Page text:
The past few years have seen self-service checkouts become a visible feature of the Australian retail landscape, with major supermarkets (Woolworths and Coles) and chain stores (Big W, Kmart and IKEA) all enthusiastically embracing self-scanning. However, supermarkets at least are now cutting back on the use of self-service in urban areas.
Picture by Jaap Stronks
The Australian Financial Review reported this week that both Woolworths and Coles are cutting back on self-service checkouts in some inner-city supermarkets, finding that it's still faster and cheaper to employ register operators. Often this takes the form of a single queue system served by multiple registers.
"Without a doubt people love them because they love the feeling of being in control," a Woolworths spokesperson told the paper. "But they don't work in every environment." That said, the rollouts continue. Woolworths has 2000 self-service checkouts in 400 stores (about half its network); Coles has 3000 in 350 stores.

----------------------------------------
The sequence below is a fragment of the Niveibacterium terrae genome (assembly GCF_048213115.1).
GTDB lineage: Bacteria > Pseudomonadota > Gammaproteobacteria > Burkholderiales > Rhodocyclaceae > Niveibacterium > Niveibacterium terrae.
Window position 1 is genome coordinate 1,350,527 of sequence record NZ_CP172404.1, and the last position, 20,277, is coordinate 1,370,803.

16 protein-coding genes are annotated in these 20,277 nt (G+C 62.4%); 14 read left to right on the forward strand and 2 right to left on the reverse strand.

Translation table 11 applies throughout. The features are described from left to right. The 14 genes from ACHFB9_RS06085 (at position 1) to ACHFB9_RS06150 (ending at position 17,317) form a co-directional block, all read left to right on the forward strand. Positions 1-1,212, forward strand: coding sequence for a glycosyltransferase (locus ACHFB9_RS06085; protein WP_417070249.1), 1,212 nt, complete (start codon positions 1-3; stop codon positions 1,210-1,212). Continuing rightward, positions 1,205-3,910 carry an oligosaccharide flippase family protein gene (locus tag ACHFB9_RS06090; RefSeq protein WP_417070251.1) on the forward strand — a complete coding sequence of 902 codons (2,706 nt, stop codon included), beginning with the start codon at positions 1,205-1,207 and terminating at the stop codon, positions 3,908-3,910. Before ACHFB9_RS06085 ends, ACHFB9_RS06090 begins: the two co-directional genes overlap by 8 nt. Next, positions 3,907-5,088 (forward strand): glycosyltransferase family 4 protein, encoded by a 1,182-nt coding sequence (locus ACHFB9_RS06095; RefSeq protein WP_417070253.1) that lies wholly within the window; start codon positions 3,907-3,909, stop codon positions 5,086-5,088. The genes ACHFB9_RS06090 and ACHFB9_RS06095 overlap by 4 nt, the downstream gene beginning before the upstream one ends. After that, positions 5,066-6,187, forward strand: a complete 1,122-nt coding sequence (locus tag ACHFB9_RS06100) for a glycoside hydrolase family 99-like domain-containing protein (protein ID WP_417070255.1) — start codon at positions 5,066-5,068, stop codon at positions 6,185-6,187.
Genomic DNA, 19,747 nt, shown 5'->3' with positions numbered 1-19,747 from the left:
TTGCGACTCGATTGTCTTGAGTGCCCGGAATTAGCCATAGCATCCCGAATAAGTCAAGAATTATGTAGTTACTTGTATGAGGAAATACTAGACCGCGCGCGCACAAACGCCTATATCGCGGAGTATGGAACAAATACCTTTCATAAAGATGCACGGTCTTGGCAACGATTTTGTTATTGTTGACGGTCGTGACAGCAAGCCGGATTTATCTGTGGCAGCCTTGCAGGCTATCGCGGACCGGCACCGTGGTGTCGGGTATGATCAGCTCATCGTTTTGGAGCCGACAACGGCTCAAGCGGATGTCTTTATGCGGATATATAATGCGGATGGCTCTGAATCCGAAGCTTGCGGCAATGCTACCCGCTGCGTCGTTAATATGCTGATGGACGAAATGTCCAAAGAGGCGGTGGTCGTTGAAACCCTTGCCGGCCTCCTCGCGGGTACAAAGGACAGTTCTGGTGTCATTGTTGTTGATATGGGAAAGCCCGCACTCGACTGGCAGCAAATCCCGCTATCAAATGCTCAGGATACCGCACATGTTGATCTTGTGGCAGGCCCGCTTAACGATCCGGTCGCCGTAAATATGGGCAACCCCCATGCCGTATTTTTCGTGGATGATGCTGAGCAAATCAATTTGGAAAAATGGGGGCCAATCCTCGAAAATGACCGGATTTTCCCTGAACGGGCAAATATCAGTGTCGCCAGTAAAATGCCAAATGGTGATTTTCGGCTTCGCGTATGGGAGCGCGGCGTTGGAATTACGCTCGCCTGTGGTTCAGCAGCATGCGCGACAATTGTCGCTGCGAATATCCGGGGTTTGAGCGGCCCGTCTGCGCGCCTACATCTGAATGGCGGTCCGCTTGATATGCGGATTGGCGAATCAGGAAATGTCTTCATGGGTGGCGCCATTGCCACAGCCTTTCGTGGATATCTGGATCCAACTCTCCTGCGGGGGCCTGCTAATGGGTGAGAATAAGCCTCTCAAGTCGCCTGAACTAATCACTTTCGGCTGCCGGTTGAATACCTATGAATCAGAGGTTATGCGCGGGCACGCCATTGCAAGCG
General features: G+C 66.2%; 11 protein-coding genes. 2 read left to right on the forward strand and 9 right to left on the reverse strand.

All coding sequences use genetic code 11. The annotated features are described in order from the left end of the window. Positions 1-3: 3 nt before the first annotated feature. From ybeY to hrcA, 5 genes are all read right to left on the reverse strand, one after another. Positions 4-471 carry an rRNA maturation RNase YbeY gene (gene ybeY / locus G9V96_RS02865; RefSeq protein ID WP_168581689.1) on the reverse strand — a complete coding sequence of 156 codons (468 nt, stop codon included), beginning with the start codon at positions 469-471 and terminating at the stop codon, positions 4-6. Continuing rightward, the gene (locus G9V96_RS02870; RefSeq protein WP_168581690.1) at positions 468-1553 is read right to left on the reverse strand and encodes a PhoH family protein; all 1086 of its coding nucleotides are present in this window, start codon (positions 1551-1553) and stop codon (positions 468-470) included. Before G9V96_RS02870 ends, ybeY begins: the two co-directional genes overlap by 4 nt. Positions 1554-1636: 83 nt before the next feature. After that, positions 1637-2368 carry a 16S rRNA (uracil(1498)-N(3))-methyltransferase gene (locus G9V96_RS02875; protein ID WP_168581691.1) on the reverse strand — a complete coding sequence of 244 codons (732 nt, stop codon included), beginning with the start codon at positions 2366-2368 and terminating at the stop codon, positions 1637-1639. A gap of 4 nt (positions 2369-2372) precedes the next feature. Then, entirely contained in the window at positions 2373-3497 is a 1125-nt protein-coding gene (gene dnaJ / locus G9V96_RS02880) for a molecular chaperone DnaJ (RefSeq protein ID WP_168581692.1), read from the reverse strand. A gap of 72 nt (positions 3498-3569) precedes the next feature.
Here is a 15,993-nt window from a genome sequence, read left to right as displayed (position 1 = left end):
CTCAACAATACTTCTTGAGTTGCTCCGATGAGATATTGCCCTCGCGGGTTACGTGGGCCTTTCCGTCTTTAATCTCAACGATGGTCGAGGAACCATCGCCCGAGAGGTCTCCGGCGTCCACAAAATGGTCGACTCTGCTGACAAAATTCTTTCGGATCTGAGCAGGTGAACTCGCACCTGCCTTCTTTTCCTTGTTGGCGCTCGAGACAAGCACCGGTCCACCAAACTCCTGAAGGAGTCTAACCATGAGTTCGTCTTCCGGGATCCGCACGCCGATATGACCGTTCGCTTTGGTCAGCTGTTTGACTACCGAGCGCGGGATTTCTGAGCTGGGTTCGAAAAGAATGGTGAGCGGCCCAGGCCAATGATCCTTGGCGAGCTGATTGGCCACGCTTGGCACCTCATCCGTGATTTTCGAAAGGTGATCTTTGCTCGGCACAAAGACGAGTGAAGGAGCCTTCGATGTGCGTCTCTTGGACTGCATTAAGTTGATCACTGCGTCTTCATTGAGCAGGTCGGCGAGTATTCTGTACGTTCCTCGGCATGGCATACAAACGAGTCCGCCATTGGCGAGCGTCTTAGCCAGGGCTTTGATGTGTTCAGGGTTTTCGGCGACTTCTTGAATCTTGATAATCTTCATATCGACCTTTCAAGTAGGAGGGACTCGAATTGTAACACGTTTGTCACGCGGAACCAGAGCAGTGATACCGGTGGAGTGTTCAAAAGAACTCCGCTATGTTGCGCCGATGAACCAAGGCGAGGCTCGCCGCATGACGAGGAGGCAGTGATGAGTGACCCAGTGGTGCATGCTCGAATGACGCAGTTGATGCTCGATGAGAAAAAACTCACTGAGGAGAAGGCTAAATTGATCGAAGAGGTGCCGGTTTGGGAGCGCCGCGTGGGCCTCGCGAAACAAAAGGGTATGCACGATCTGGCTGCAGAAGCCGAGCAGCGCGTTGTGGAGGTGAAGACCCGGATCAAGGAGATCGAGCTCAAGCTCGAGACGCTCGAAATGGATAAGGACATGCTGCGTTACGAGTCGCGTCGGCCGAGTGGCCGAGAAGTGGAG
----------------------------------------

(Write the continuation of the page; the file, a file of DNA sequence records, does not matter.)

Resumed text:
I'm a big fan of self-service checkouts, and I'll inevitably choose them if they're an available option. But I also shop without a car, which means I'm rarely making a big purchase. If I had an entire trolley full, I'd save myself and others the trouble and head to a checkout line.
Self-service has other benefits too: it can be a handy way of getting rid of excess coins, and there are plenty of strategies you can employ to use them more efficiently. But I know many people who go out of their way to avoid them, either because they mistrust the technology, because they figure it improves employment or because they just find a checkout operator faster. What's your reaction?